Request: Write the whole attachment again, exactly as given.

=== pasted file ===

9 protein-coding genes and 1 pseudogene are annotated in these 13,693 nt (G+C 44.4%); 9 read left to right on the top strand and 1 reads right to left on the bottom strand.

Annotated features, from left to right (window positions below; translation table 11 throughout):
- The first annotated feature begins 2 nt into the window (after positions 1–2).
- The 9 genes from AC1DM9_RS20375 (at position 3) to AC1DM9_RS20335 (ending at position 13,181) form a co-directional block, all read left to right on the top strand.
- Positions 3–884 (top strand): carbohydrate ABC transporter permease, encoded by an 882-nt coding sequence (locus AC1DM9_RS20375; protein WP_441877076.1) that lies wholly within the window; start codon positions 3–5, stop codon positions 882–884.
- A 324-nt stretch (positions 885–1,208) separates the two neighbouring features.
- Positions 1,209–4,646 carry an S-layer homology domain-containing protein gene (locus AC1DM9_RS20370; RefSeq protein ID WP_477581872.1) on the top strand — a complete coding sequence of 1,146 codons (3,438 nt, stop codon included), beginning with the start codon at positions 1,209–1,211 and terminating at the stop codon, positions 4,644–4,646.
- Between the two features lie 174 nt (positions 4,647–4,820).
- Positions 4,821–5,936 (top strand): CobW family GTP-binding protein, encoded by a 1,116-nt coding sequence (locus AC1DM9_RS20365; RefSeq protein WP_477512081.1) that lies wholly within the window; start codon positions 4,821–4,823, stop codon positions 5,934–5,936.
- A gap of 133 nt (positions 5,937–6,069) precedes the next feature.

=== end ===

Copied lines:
9 protein-coding genes and 1 pseudogene are annotated in these 13,693 nt (G+C 44.4%); 9 read left to right on the top strand and 1 reads right to left on the bottom strand.

Annotated features, from left to right (window positions below; translation table 11 throughout):
- The first annotated feature begins 2 nt into the window (after positions 1–2).
- The 9 genes from AC1DM9_RS20375 (at position 3) to AC1DM9_RS20335 (ending at position 13,181) form a co-directional block, all read left to right on the top strand.
- Positions 3–884 (top strand): carbohydrate ABC transporter permease, encoded by an 882-nt coding sequence (locus AC1DM9_RS20375; protein WP_441877076.1) that lies wholly within the window; start codon positions 3–5, stop codon positions 882–884.
- A 324-nt stretch (positions 885–1,208) separates the two neighbouring features.
- Positions 1,209–4,646 carry an S-layer homology domain-containing protein gene (locus AC1DM9_RS20370; RefSeq protein ID WP_477581872.1) on the top strand — a complete coding sequence of 1,146 codons (3,438 nt, stop codon included), beginning with the start codon at positions 1,209–1,211 and terminating at the stop codon, positions 4,644–4,646.
- Between the two features lie 174 nt (positions 4,647–4,820).
- Positions 4,821–5,936 (top strand): CobW family GTP-binding protein, encoded by a 1,116-nt coding sequence (locus AC1DM9_RS20365; RefSeq protein WP_477512081.1) that lies wholly within the window; start codon positions 4,821–4,823, stop codon positions 5,934–5,936.
- A gap of 133 nt (positions 5,937–6,069) precedes the next feature.